David Fincher: A Celebration
A Class Act
Netflix’s recent addition, Mindhunter, serves as a welcome reminder of how lucky we are to have David Fincher. By the end of the first scene, a deranged kidnapper has blown apart his own head with a shotgun, and our memories are fully refreshed as to the brash, unapologetic, gripping style that is so unmistakably his. There are few others who approach the darker pockets of human capability so willingly, and perhaps none who do it with such entertaining results.
To honour his recent 56th birthday, we’ve put together a list of his five best productions.
5. Zodiac (2007)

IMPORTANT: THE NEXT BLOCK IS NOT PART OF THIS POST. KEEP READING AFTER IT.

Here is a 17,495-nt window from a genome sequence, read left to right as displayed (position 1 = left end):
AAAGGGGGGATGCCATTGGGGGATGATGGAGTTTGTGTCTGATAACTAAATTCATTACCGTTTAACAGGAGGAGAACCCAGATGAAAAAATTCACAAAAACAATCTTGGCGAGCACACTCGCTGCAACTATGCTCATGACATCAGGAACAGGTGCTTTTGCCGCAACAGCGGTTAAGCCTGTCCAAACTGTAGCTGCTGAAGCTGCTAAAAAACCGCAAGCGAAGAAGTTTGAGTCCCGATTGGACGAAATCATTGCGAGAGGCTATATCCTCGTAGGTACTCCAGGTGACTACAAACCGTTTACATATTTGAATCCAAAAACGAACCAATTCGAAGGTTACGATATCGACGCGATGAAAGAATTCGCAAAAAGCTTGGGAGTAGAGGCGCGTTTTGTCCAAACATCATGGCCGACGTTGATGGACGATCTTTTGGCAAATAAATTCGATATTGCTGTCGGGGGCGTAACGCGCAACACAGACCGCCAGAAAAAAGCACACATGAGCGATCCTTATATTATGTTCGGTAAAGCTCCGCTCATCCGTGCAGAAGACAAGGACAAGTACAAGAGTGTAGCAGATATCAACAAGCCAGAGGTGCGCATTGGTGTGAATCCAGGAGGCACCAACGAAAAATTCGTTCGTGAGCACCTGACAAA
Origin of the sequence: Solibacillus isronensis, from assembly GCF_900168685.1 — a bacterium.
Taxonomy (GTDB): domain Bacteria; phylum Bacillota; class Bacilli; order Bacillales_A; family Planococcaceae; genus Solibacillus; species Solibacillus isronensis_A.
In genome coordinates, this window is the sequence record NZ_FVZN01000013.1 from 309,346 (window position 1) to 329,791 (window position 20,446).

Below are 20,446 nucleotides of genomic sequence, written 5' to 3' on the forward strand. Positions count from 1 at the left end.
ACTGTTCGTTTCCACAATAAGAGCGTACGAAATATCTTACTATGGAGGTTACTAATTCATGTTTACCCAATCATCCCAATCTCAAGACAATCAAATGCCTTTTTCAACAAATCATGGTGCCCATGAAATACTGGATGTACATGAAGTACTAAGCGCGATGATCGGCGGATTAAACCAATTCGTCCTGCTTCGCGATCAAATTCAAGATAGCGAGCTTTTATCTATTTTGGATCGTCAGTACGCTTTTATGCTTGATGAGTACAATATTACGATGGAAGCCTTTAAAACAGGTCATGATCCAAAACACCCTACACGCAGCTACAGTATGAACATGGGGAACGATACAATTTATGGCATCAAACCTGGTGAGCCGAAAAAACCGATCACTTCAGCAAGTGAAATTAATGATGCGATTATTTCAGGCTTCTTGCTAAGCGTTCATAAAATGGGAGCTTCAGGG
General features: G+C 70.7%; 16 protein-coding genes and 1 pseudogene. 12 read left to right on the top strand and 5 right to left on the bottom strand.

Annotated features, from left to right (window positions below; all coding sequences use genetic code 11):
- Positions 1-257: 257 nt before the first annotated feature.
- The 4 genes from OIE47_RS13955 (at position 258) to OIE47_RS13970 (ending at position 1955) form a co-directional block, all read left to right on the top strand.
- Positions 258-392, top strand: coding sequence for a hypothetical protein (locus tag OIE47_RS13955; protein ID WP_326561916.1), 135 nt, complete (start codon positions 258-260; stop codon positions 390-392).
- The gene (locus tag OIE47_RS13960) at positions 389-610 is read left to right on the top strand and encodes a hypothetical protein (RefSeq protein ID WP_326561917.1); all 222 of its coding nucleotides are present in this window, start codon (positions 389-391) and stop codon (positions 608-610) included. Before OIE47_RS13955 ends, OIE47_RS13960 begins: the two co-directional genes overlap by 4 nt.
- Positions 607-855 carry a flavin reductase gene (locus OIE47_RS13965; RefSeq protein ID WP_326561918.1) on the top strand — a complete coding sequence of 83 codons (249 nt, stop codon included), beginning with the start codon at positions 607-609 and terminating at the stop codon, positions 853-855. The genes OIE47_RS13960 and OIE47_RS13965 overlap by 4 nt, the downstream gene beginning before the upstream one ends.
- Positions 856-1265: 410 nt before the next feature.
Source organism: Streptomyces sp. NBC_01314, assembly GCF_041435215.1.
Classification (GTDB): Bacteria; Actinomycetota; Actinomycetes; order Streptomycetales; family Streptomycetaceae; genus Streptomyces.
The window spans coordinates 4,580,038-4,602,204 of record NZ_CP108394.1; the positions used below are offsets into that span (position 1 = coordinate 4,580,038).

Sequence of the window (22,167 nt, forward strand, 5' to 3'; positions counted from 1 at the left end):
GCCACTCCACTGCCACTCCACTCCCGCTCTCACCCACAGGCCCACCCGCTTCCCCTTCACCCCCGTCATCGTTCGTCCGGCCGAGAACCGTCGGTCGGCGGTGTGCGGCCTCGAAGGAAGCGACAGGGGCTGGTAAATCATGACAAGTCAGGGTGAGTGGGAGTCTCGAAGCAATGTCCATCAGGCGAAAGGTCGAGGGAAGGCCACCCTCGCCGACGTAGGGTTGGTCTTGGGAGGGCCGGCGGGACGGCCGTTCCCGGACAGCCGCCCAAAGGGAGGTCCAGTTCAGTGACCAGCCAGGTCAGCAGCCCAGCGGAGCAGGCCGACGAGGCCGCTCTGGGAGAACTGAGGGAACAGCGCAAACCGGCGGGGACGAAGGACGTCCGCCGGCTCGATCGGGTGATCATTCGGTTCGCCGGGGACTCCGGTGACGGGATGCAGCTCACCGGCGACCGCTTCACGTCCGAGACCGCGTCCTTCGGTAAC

An entry that exemplifies Fincher’s taste for the macabre, this film tells the true story of the Zodiac killer: the serial murderer who was active in the San Francisco Bay Area in the 1960s and 70s. Over 157 minutes, Fincher provides us with a heavily detailed account of the events as they occurred. Its status as an unsolved crime (which it remains to this day) leaves the denouement somewhat less than satisfying, but adds a chilling layer of reality to proceedings. We get a keen sense of the fear that gripped the area while the killer was at large, owed in no small part to Fincher’s meticulousness in the retelling of the tale. Making a film that stretches to nearly three hours and doesn’t have a proper ending is an undoubtedly bold move, and one which drew Fincher a certain degree of flak from critics. His nonchalant eschewing of the genre’s clichés is, however, commendably fearless and Zodiac remains a gripping police procedural that effectively tells an intriguing story.